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Joseph Wilson

Posted on Nov 28, 2005

Former Ambassador Joseph Wilson to speak Dec. 6

Joseph Wilson, former U.S. diplomat and husband of exposed CIA agent Valerie Plame, will discuss "The Politics of Truth" at 7 p.m., Dec. 6 in the University Center ballroom.

Wilson was called a "true American hero" by former president George H.W. Bush for his many years of diplomatic service, including his face-to-face confrontations with Saddam Hussein in the days leading up to the first Gulf War. He may well have faded quietly into the sunset had he not written an opinion piece for The New York Times in which he accused President George W. Bush of "exaggerating the Iraqi threat" in order to justify war, specifically with respect to Iraq's alleged attempts to acquire uranium from Niger. Shortly thereafter, columnist Robert Novak noted that Wilson's wife, Valerie Plame, was a covert CIA operative, a revelation that was potentially a criminal offense.

Wilson charged that Plame's CIA status was deliberately exposed by Bush administration officials, as retaliation for his public charge that U.S. intelligence concerning weapons of mass destruction in Iraq was largely a conspiracy to falsify and fabricate evidence to support the war.

"Mr. Wilson's message - follow your conscience, act ethically and responsibly, and be faithful to your values - resonates with our Vision Statement," said David Anderson, dean of the College of University Studies and Programs, which is sponsoring the event. "That's why we invited him."

The former ambassador will also sign copies of his book, "The Politics of Truth: Inside the Lies that Led to War and Betrayed my Wife's CIA Identity." Copies will be for sale in the UC lobby.

In his book, Wilson details more than two decades of foreign service, in addition to giving his personal account of the events leading to his decision to go public with his criticisms of the Bush administration, and what he views as an orchestrated attack by administration officials in retaliation for his coming forward.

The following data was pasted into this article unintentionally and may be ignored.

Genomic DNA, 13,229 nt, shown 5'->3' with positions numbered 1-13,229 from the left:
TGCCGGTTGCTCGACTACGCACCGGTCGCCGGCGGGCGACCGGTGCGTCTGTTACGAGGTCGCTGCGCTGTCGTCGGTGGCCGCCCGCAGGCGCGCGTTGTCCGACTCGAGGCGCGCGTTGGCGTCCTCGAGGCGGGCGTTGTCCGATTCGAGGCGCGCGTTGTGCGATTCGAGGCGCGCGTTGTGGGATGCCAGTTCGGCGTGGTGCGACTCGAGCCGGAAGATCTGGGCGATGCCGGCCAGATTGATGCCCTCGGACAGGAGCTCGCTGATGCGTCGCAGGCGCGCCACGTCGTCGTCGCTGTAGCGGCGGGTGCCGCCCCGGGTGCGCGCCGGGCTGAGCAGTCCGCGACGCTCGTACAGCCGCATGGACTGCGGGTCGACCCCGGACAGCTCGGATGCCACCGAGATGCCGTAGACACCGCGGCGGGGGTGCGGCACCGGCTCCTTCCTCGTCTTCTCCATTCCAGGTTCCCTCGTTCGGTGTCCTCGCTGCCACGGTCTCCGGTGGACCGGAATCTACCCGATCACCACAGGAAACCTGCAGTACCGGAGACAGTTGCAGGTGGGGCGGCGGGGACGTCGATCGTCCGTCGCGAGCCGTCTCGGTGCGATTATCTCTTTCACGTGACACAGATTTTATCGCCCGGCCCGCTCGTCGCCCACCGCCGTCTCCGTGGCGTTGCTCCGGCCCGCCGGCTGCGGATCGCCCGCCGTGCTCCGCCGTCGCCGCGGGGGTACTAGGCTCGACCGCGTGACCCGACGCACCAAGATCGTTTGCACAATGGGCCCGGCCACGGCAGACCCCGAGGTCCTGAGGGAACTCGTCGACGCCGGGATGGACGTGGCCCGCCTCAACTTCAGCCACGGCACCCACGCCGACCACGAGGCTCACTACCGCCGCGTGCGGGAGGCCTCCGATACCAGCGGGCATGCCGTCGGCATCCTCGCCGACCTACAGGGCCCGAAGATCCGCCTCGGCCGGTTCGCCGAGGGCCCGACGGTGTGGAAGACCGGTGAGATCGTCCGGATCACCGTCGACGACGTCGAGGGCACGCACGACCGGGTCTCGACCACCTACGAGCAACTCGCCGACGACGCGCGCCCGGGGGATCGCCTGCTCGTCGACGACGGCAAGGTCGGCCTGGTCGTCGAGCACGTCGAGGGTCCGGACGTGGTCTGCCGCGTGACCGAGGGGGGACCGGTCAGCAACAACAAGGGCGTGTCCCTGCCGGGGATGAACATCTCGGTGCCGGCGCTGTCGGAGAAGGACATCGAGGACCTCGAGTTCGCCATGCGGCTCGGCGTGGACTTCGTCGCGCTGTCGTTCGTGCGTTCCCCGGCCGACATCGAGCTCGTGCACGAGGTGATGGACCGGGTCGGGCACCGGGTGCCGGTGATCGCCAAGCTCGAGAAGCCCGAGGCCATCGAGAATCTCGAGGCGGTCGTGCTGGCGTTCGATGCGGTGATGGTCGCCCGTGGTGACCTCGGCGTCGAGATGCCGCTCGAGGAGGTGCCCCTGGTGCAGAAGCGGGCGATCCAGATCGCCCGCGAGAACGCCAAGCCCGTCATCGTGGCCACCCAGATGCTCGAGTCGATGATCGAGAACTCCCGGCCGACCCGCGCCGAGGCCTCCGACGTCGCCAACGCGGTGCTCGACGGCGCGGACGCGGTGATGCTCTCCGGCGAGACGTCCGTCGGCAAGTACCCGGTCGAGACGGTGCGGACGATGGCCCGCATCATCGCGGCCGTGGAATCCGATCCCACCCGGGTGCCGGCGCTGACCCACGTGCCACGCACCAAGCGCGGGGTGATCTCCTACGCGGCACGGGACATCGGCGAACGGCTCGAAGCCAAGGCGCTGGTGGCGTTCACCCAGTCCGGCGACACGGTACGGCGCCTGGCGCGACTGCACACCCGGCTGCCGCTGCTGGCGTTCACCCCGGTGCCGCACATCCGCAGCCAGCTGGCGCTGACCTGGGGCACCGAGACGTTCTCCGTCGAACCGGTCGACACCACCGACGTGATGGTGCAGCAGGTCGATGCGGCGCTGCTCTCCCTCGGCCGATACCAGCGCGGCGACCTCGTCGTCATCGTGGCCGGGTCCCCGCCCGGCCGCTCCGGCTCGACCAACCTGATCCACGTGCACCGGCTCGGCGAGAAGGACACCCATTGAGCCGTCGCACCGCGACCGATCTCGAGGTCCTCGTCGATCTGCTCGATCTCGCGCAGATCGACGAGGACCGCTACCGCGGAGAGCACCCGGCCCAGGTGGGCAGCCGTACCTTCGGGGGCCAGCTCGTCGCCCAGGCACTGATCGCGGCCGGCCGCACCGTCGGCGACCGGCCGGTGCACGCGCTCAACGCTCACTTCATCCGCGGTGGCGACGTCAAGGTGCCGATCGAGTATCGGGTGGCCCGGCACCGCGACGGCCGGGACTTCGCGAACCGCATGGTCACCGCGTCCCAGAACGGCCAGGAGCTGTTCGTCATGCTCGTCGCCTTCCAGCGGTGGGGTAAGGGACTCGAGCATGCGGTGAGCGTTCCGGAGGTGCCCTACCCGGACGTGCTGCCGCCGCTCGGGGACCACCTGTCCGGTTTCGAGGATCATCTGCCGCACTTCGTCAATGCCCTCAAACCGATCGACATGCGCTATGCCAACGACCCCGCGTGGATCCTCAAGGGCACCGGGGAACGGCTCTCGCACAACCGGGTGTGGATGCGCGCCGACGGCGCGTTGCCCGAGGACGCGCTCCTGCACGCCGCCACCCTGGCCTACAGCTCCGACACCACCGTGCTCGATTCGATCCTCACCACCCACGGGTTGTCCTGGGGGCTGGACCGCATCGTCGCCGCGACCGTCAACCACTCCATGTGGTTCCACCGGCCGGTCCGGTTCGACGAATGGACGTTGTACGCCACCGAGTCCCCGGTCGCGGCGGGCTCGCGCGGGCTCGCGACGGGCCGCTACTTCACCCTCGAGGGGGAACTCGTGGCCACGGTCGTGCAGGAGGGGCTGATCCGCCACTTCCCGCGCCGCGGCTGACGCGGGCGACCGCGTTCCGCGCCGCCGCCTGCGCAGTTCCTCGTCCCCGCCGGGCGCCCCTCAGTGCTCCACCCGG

The controversy surrounding Wilson began with President Bush's 2003 State of the Union Address, in which the President said, "The British government has learned that Saddam Hussein recently sought significant quantities of uranium from Africa."

Wilson's editorial, titled "What I Didn't Find in Africa," was published on July 6, 2003. The next day, White House aides said that the State of the Union Address should not have contained the reference. And Secretary of State Colin Powell, then traveling with the president in Africa, gave a news conference addressing the issue.

President Bush appointed Special Prosecutor Patrick J. Fitzgerald to determine whether any federal laws had been violated in the revelation of Plame's identity. Fitzgerald's investigation in turn led to contempt of court charges against Time magazine and New York Times reporters Matthew Cooper and Judith Miller, for their refusal to reveal who told them about Plame's identity. Cooper eventually testified it was White House political adviser Karl Rove, while Miller, after 84 days in jail, revealed that her source was Vice President Dick Cheney's Chief of Staff, Lewis "Scooter" Libby. Libby was then indicted on five counts of obstruction of justice, perjury and making false statements.

The bulk of Wilson's op-ed piece dealt with his trip to Niger in 2002, where he had been sent on behalf of the CIA to investigate the possibility that Saddam Hussein had attempted to buy enriched uranium yellow cake. Wilson concluded then that there "was nothing to the story."

About "The Politics of Truth":

"This is a riveting and all-engaging book. Not only does it provide context to yesterday's headlines, and perhaps tomorrow's, about the Iraq war and about our politics of personal destruction, but former Ambassador Joseph Wilson also tells captivating stories from his life as a foreign service officer with a long career fostering the development of African democracies, and gives us a behind-the-scenes blow-by